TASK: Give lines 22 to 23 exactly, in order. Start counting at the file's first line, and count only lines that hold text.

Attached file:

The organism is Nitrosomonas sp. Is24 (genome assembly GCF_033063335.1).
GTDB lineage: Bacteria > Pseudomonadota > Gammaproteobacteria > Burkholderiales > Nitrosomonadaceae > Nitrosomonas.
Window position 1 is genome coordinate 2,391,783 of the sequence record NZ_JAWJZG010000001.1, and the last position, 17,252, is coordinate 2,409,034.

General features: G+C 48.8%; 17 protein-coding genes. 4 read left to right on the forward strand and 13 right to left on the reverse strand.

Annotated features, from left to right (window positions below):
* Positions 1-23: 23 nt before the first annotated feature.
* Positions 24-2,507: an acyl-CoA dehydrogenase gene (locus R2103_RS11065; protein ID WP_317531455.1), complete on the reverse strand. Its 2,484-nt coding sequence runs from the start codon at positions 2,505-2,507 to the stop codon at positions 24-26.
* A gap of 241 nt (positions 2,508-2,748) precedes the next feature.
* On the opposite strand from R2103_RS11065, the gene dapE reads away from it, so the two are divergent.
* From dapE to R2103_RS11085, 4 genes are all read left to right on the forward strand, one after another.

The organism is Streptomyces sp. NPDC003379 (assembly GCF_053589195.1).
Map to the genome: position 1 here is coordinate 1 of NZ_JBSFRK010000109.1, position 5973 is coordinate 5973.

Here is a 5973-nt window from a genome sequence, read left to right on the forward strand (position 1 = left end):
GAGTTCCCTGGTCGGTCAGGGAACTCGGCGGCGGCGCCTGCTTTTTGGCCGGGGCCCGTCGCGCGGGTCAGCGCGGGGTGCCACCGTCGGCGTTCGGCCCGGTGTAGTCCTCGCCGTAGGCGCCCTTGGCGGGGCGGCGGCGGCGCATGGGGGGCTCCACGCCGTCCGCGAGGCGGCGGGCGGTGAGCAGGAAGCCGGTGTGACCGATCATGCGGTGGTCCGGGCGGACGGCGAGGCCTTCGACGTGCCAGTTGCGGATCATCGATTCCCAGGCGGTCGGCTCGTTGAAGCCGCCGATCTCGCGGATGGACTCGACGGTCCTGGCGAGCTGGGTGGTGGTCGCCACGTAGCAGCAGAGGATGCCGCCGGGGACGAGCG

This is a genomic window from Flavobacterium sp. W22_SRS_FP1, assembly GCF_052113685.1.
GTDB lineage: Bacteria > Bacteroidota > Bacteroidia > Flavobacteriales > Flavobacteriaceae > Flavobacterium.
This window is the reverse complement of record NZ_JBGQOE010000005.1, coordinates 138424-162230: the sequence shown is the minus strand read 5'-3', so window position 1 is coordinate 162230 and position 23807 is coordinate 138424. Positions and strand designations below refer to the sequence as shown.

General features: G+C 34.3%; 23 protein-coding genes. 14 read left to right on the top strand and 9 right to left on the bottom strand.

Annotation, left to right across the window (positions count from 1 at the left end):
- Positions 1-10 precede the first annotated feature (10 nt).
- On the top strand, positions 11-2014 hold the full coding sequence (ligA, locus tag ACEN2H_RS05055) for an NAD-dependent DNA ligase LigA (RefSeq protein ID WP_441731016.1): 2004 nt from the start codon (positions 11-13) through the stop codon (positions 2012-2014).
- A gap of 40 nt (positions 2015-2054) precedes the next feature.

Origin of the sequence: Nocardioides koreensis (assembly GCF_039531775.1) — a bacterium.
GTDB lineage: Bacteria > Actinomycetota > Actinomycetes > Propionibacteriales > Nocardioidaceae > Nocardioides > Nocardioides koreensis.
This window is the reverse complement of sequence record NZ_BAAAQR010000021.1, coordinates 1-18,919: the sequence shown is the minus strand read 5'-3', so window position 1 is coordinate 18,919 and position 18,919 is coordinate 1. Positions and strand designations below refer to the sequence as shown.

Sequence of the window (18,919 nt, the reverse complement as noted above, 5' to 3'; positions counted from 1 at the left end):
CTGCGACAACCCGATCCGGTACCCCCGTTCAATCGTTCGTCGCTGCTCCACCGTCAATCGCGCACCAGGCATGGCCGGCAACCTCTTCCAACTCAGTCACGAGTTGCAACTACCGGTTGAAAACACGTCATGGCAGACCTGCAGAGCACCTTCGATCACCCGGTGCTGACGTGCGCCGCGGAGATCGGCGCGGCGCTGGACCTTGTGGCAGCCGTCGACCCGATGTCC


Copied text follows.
- A gap of 40 nt (positions 2015-2054) precedes the next feature.

Origin of the sequence: Nocardioides koreensis (assembly GCF_039531775.1) — a bacterium.